You may be aware of the controversy brewing over the 1952 vintage Frank Lloyd Wright house in Phoenix, AZ. Developers purchased the property with the idea of splitting the lot, demolishing the house and building and selling two houses on the property. Obviously, their motives are to get a healthy return on their investment. The National Association Realtors is an adamant proponent of private property rights, which would dictate that the owners have every right to do what they please with the property. However it is not that simple…the City of Phoenix, besides issuing the building permits to split the property and proceed, has also now said that it is an historical property and should not be torn down.
My feelings are very conflicted over this; I am a strong defender of personal property rights. But I am also concerned about losing something completely irreplaceable. I cannot imagine anyone purposely destroying a 1952 classic car, or smashing a 1952 Les Paul guitar. I see little difference here in that the owner chooses to purposely destroy this house, except that the owner believes he can increase the value. Really? What is the value? Is it only monetary? I don’t think so. Phoenix has so few historical residences. Taliesin West and its legacy needs to be preserved. My hope is for the best of both worlds: a philanthropist or even the City of Phoenix will step up and pay the price asked by the owners in order to preserve this incredible gem.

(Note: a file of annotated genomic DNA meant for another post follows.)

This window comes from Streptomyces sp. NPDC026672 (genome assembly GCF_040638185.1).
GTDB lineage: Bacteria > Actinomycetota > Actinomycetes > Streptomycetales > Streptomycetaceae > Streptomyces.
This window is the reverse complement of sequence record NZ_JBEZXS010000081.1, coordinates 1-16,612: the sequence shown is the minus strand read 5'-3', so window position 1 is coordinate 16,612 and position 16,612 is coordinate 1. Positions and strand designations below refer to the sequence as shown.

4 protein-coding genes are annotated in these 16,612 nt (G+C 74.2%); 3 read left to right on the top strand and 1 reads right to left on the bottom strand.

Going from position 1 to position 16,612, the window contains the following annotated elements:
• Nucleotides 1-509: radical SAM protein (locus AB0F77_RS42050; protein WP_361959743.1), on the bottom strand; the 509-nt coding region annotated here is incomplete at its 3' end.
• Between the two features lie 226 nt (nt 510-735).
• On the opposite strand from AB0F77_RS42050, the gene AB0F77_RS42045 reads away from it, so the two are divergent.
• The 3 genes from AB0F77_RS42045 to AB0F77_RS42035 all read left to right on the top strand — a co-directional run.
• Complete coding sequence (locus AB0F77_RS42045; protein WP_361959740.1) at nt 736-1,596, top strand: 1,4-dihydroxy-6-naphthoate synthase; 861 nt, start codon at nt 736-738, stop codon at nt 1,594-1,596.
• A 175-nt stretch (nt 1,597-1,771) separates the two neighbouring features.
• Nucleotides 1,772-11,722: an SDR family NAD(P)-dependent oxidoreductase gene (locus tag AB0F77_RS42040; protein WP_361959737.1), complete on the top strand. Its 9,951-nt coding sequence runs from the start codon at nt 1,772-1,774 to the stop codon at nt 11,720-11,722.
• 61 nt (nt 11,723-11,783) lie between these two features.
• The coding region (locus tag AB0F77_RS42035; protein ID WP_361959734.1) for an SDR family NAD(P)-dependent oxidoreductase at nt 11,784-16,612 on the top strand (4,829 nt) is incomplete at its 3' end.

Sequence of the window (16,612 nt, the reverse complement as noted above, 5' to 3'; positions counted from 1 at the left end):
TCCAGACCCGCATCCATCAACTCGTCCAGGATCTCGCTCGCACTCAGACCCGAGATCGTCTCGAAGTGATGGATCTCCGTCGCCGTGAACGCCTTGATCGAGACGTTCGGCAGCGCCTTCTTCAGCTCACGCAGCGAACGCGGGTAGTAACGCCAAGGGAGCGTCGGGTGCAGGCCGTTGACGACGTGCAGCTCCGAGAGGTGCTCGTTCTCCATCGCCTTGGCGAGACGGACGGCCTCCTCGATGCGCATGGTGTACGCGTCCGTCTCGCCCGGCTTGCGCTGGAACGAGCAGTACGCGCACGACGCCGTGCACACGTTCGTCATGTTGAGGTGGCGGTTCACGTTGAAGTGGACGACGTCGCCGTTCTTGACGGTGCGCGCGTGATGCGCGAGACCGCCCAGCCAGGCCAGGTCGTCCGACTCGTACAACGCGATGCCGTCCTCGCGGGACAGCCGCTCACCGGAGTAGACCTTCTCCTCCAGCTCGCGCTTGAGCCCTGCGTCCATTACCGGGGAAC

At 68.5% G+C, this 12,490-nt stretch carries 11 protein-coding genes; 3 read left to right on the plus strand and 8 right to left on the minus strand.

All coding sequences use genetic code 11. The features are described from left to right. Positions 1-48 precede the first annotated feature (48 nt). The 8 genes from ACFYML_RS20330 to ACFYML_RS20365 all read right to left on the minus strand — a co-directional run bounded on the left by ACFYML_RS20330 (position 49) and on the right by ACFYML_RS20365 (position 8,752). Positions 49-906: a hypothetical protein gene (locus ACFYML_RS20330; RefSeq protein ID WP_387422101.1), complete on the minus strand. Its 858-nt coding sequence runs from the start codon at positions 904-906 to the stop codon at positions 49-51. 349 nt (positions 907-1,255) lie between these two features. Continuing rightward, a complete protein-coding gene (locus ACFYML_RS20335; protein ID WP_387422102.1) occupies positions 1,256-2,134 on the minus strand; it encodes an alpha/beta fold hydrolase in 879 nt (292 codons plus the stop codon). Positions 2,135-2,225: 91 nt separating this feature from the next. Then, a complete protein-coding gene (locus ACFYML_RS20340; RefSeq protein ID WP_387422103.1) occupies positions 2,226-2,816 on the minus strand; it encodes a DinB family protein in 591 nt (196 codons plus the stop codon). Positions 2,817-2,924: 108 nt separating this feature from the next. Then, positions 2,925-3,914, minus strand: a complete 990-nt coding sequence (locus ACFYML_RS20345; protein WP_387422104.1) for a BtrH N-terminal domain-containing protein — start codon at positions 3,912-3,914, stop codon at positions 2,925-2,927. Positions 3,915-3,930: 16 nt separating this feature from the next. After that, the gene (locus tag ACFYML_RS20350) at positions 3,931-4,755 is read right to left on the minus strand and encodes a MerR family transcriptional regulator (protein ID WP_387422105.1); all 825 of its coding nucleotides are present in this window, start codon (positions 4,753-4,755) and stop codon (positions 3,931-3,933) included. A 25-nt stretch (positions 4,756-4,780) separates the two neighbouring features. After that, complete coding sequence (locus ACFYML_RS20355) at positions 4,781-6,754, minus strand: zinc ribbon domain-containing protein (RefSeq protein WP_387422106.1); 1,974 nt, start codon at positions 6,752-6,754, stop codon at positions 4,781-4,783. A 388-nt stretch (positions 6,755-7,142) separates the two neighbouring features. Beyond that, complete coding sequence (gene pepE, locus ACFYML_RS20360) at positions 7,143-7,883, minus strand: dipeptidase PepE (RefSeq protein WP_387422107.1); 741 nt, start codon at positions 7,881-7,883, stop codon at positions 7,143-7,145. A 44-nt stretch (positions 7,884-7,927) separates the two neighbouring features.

For perspective, I have included a NY Times article regarding this, as well as two videos that show the property.
Here is the link to the NY Times Article: http://t.co/ZyQshOOa
This video shows exteriors and interiors with no audio.
This second video was done by Scott Jarson, a fellow Realtor, and a strong advocate for saving architecturally significant properties. He walks through the house, room by room.
What do you think should happen here? Do Private Property Rights trump the city’s Historical Designation? Talk to me…